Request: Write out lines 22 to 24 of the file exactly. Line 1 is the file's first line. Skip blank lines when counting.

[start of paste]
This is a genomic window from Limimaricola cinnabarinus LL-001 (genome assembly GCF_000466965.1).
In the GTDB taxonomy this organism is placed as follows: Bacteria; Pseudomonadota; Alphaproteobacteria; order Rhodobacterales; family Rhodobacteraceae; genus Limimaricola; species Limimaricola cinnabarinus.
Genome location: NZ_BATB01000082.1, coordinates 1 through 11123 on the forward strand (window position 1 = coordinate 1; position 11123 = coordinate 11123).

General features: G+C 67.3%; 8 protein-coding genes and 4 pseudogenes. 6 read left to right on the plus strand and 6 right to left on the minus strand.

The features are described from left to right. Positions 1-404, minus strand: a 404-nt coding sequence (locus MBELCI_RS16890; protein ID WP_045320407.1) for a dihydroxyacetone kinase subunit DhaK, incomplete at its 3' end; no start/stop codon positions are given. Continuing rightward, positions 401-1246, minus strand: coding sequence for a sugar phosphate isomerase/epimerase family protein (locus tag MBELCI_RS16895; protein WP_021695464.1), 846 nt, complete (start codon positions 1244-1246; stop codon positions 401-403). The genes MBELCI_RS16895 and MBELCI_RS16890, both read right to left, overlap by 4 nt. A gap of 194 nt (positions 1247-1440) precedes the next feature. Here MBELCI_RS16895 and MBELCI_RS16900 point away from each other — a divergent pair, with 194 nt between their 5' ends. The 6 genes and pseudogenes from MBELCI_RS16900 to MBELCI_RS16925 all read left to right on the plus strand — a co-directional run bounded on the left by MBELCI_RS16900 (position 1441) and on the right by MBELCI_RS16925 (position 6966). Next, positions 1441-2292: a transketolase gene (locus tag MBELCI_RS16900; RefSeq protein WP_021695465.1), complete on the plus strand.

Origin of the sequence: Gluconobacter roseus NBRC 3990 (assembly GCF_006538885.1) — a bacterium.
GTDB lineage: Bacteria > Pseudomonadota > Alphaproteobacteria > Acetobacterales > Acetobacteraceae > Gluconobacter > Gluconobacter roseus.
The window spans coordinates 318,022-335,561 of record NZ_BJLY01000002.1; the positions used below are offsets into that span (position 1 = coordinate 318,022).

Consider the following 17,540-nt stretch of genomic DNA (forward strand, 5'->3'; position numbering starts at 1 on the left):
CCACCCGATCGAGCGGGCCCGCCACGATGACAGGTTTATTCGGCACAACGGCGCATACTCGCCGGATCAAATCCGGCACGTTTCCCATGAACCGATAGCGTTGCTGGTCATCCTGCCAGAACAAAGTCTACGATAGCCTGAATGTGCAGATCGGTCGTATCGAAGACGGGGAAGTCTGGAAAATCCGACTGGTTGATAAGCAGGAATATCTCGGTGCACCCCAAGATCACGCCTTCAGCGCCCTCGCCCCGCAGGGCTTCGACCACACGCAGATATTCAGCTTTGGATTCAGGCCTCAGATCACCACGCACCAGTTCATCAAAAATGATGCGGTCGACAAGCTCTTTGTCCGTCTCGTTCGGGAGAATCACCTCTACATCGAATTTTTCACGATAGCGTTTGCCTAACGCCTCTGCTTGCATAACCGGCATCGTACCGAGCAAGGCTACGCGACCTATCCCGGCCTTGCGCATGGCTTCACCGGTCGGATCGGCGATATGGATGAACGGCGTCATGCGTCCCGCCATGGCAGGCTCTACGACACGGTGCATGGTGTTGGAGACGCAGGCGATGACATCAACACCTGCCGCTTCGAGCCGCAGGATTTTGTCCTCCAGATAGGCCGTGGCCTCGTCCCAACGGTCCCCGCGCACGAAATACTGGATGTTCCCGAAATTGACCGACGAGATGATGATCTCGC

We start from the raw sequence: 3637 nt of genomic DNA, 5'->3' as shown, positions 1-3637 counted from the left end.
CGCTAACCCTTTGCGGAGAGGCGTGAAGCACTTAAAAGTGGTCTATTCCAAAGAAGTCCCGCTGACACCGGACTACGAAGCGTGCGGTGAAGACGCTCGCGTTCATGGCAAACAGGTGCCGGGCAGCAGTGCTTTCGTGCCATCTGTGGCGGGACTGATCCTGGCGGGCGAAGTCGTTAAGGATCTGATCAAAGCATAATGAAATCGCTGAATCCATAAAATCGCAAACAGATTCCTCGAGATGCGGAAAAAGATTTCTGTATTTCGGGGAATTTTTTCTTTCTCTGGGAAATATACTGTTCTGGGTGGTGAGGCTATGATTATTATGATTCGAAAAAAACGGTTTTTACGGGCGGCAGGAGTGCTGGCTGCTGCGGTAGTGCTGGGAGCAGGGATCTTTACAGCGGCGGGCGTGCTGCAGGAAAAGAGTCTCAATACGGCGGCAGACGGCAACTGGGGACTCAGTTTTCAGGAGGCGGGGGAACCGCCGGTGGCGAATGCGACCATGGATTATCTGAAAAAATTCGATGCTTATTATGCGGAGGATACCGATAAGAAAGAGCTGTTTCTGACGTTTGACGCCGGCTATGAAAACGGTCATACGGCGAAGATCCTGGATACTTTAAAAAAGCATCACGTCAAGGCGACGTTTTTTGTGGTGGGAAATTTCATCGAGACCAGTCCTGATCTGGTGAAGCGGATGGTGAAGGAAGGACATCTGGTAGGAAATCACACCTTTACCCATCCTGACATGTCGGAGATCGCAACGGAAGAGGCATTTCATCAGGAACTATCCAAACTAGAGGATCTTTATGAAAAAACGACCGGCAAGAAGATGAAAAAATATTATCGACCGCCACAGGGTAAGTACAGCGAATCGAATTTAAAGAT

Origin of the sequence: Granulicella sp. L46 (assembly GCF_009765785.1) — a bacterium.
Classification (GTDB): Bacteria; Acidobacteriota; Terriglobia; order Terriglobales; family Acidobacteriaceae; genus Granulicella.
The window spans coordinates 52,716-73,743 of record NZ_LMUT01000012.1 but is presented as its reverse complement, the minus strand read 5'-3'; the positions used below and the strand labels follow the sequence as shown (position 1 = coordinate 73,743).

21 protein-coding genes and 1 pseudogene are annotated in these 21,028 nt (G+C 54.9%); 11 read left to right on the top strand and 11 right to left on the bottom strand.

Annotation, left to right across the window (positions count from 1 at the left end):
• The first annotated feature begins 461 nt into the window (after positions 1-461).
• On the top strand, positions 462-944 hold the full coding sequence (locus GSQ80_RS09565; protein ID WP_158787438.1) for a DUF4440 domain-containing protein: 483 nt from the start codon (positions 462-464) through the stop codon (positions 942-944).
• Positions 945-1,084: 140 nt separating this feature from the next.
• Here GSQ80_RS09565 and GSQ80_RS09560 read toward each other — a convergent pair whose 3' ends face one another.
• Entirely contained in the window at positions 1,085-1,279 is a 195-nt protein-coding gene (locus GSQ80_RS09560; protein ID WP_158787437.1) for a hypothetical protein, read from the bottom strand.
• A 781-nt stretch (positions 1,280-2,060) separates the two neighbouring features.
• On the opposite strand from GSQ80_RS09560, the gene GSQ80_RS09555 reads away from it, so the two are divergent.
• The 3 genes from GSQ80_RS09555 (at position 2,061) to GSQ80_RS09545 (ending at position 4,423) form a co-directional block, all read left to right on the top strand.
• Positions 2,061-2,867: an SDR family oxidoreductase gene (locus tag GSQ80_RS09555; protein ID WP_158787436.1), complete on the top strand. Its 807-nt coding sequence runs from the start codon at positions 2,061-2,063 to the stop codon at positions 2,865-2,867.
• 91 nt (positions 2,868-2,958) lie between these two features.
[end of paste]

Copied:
• Entirely contained in the window at positions 1,085-1,279 is a 195-nt protein-coding gene (locus GSQ80_RS09560; protein ID WP_158787437.1) for a hypothetical protein, read from the bottom strand.
• A 781-nt stretch (positions 1,280-2,060) separates the two neighbouring features.
• On the opposite strand from GSQ80_RS09560, the gene GSQ80_RS09555 reads away from it, so the two are divergent.